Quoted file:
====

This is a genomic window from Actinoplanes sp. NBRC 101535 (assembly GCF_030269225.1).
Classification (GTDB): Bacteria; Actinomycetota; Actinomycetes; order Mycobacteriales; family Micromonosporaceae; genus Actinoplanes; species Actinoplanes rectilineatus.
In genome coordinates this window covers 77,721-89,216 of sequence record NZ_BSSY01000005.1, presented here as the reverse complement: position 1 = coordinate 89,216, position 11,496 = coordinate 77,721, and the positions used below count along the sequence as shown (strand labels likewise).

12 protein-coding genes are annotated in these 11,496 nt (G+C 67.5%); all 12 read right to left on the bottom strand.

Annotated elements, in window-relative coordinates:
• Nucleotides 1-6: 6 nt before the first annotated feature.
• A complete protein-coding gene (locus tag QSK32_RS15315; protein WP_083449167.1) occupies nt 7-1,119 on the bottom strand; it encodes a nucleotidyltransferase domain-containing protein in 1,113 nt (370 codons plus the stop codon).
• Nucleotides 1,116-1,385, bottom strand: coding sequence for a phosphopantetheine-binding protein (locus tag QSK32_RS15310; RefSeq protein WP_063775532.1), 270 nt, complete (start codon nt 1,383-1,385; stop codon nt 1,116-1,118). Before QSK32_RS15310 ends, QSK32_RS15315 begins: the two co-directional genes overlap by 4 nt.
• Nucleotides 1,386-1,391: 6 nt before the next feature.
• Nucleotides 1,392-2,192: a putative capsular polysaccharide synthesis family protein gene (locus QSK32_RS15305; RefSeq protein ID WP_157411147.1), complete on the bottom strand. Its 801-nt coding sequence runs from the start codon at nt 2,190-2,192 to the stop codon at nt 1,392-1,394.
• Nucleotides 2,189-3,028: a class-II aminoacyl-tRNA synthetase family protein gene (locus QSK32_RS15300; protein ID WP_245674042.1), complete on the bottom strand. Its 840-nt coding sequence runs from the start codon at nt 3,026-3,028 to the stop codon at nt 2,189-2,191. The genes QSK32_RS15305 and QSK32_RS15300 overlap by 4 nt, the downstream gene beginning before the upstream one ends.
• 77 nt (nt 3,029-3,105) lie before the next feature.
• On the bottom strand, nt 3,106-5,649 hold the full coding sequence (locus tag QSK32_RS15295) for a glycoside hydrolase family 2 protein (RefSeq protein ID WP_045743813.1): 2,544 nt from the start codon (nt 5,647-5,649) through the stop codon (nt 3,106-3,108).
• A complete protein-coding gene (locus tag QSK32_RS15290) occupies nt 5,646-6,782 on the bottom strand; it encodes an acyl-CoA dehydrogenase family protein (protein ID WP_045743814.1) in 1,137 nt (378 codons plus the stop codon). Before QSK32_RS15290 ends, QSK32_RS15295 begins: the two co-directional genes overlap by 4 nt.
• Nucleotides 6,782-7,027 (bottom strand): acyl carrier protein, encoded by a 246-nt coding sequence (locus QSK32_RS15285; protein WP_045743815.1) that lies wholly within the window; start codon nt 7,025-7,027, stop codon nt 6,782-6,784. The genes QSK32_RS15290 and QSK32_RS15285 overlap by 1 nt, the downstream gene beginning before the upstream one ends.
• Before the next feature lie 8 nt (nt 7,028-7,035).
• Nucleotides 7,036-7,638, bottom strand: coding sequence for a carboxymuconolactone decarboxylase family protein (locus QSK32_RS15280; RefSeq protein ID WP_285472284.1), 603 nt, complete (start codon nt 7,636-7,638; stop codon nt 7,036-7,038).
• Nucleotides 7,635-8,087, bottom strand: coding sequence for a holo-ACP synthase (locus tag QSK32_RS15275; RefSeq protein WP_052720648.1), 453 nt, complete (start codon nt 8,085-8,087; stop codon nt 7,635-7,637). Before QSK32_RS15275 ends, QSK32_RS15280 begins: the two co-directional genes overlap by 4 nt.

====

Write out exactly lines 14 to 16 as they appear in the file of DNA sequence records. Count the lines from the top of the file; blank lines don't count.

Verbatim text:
• A complete protein-coding gene (locus tag QSK32_RS15290) occupies nt 5,646-6,782 on the bottom strand; it encodes an acyl-CoA dehydrogenase family protein (protein ID WP_045743814.1) in 1,137 nt (378 codons plus the stop codon). Before QSK32_RS15290 ends, QSK32_RS15295 begins: the two co-directional genes overlap by 4 nt.
• Nucleotides 6,782-7,027 (bottom strand): acyl carrier protein, encoded by a 246-nt coding sequence (locus QSK32_RS15285; protein WP_045743815.1) that lies wholly within the window; start codon nt 7,025-7,027, stop codon nt 6,782-6,784. The genes QSK32_RS15290 and QSK32_RS15285 overlap by 1 nt, the downstream gene beginning before the upstream one ends.
• Before the next feature lie 8 nt (nt 7,028-7,035).